Bloom or bust
Canadian Cancer Society cancels annual daffodil sale.
Volunteers for the Canadian Cancer Society were busy Tuesday – not preparing for their annual daffodil sale, which was scheduled to start Thursday – but putting up “cancelled” signs on the promotional posters.
The daffodil sale has been the society’s major fundraiser since the 1950s, when bright yellow daffodils arrived to mark the beginning of Daffodil Month in April.
But this year, officials in Nova Scotia are scrambling, because when the shipment of daffodils arrived, they were found to be unfit to sell.
“When we opened the boxes of flowers they were already either fully in bloom or they were past the point of full bloom, which means that we can’t transport them for sale, said Barbara SteadCoyle, national vice-president annual development and former CEO of the Nova Scotia Division, Canadian Cancer Society.
The society lost 33,000 bunches of daffodils, which were supposed to be sent out to local organizations across Nova Scotia to sell.
Last year, the daffodil sale raised $ 300,000 in Nova Scotia, which Stead- Coyle said represents five to seven per cent of the organization’s annual revenue.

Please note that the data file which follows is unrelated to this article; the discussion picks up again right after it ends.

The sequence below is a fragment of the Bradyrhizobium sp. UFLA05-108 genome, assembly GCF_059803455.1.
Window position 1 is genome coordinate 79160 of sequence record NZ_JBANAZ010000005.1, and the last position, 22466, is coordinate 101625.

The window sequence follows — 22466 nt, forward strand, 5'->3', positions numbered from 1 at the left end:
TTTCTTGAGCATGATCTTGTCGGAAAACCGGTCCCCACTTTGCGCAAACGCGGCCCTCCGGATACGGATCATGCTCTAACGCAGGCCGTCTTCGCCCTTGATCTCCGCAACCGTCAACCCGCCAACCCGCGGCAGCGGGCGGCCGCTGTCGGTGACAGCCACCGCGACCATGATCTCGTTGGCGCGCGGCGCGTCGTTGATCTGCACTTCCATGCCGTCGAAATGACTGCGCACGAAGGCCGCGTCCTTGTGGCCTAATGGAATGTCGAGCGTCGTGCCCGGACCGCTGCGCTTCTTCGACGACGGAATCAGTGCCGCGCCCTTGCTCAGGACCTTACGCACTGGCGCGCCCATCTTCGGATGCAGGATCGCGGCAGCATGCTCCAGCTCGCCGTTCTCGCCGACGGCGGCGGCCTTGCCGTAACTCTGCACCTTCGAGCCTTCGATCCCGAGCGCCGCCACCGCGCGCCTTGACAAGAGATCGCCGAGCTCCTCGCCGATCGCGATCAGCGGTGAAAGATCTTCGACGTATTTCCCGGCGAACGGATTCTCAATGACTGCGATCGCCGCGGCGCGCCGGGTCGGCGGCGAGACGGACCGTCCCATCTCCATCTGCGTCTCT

“It seems to be an issue of improper storage during shipping at this point,” she said.
Janet Godfrey is co- ordinator with the Queens Daffodil Campaign. Her volunteers were busy Tuesday putting cancelled signs on posters throughout the region.
Volunteers found out about the problem Monday.
“It’s some kind of a shipping issue that when they ar- rived they were in full bloom,” she said.
Godfrey says the money raised through the annual sale of daffodils helps children go to camp, helps pay for the Lodge That Gives in Halifax, an affordable place for cancer patients and their families to stay, and for cancer research.
“It’s quite disappointing for us because being the co- ordinator I had people that I had to call and say ‘ Thank you so much for all the work that you have done, but you have to give the money back if you’ve collected any, and you have to let people know that there will be no daffodils.’”
The society is still urging Nova Scotians to donate during Daffodil Month, even though there are no daffodils to sell. Daffodil pins will be available at local Sobeys stores.
Stead- Coyle said people can donate through the office or online.
There will also be an opportunity to purchase potted daffodils through a national partnership with Loblaws Inc. which will be piloting an expansion of potted daffodil sales in the Maritimes including Nova Scotia for 2016. The daffodils ( potted only) will be available for sale in Atlantic Superstores from April 7- 20.
The Nova Scotia Cancer Society’s annual daffodil sale is being cancelled across the province. There are no daffodils to sell.